Introduction to cancer immunotherapy using highly active NK cells

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Past problems of NK cell therapy

As we described in this website, NK (natural killer) cell therapy is expected to be effective for the treatment of cancer. However, important results inconsistent with such an expectation were reported in the past.

Failure of LAK cells

In the 1980’s, Rosenberg’s team in the United States published an innovative report that, when lymphocytes in patients’ blood are isolated and cultured with interleukin 2 (IL-2), they are activated and when they were returned to patients’’ bodies, they showed marked anticancer effect.
The activated lymphocytes described in this study report are called “LAK cells” and were frequently used for the treatment of cancer patients also in Japan. Later, it turned out that the lymphocyte with antitumor effect in LAK cells are mainly activated NK cells. However, when the efficacy of LAK cells was examined again in many cancer patients using a strict method, these cells did not show the initially reported efficacy. Because of this finding, cancer treatment using LAK cells produced by activating lymphocytes only with IL-2 became less common. After that, development of a method using a CD3 antibody by which activated T cells can be easily increased to a large amount made T cell (lymphocyte) therapy a mainstay of immune cell therapy currently provided at private healthcare facilities in Japan.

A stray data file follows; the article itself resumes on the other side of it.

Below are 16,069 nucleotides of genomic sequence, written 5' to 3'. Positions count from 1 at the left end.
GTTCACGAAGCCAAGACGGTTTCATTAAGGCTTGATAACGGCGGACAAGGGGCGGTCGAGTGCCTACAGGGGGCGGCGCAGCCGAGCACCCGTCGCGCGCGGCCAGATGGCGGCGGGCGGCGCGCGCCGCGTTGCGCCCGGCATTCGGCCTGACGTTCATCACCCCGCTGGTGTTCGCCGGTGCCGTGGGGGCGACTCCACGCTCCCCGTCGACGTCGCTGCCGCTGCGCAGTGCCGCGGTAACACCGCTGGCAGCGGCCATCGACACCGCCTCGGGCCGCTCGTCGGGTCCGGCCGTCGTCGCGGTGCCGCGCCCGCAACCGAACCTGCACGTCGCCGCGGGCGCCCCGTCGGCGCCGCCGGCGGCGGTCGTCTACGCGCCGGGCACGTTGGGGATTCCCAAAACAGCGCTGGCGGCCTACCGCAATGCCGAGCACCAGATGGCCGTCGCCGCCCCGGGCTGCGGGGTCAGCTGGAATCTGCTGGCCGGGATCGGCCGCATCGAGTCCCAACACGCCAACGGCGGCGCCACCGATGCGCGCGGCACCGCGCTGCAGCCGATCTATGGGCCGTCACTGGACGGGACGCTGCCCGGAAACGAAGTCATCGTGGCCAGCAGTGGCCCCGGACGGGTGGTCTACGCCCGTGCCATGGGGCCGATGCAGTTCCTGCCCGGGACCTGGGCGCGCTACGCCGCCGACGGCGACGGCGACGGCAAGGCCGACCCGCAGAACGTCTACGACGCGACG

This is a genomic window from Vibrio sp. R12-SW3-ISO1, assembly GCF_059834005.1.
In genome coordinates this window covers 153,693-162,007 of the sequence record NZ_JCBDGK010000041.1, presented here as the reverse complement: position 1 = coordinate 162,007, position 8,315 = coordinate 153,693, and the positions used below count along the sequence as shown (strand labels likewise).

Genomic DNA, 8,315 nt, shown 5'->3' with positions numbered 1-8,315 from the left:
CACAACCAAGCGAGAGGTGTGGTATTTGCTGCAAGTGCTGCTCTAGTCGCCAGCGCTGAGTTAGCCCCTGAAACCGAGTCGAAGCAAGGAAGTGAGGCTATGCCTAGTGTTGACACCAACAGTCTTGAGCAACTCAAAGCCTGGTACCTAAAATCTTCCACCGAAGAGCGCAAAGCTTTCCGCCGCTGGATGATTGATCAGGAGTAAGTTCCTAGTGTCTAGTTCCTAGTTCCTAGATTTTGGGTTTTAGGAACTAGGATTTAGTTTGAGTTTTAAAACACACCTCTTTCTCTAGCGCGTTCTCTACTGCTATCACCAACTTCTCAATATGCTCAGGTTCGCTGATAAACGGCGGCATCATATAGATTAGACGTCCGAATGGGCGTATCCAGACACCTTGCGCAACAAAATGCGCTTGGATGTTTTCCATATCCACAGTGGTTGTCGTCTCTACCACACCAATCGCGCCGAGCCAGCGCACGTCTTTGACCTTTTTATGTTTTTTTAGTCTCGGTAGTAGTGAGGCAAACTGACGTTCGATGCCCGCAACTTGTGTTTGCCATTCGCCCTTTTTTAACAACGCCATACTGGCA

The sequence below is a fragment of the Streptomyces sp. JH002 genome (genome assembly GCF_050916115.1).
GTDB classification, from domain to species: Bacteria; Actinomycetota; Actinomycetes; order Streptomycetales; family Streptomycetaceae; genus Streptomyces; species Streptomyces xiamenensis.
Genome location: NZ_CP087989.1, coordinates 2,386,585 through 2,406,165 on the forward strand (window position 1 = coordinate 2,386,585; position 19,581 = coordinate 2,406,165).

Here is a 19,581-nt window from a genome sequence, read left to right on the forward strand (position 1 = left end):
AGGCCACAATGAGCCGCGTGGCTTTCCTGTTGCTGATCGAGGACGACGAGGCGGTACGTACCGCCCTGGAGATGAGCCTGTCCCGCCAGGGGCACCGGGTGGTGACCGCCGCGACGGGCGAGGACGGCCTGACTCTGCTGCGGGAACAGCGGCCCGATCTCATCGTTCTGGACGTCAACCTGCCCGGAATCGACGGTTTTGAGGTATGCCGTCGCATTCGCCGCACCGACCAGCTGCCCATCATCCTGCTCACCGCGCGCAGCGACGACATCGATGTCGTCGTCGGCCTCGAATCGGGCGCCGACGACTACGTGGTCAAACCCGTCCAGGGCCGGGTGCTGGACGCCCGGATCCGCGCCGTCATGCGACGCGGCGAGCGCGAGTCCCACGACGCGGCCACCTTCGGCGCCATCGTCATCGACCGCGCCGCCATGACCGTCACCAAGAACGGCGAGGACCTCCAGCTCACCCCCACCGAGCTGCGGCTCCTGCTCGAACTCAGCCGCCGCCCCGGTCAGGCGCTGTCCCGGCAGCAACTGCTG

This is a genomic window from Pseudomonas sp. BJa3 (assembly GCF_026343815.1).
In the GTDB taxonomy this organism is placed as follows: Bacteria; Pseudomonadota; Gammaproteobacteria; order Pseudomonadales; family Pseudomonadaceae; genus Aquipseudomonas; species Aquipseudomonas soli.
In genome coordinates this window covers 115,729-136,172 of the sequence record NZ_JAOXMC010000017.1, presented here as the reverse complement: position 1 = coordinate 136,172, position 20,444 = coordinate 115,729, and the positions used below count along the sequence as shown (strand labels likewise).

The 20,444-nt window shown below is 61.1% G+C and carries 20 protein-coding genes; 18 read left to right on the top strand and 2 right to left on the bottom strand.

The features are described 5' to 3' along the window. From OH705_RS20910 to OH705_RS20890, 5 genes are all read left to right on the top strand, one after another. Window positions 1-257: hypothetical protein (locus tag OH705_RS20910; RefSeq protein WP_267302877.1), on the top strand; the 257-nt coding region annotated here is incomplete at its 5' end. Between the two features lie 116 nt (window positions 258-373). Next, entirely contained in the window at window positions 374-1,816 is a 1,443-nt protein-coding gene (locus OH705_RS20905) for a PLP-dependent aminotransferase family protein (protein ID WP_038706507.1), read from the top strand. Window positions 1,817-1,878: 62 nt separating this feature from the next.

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Problems of LAK cells

There are many possible reasons that LAK cells were not markedly effective for cancer. Among them, three main reasons are summarized below.

1. LAK cells are peripheral blood lymphocytes stimulated only by IL-2 for a short period of 5 to 7 days. Using this method, NK cells were not increased sufficiently (at most, dozens of times more) and the number of cells actually administered was not high enough.

2. Short-term stimulation only with IL-2 did not result in strong cytotoxicity because patients’ NK cells weakened by cancer cells contained only a small number of cells that actually attack cancer cells.

3. Activated NK cells that were administered could not reach cancer lesions because they did not have the marker called, “chemokine receptor”, which serves as a guide when NK cells go from blood vessels to cancer lesions.

A major problem of the past cancer therapy using LAK cells stimulated by and cultured with IL-2 alone (among them, those with an antitumor effect are considered to mainly consist of NK cells) is considered to be the fact that all of the above factors, the number of administered cells, chemokine receptor and cytotoxicity against cancer cells, were not sufficient to confront the formidable enemy, e. g., cancer.

Highly active NK cell therapy at the New City Osaki Clinic solves these problems and weak points.

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Cancer immunotherapy

Immune system | Cancer immunotherapy | Highly active NK cell therapy | Problems of highly active NK cells | Characteristics of highly active NK cells | “immunity-enhancing effect” of highly active NK cells | Recommendation of highly active NK cell therapy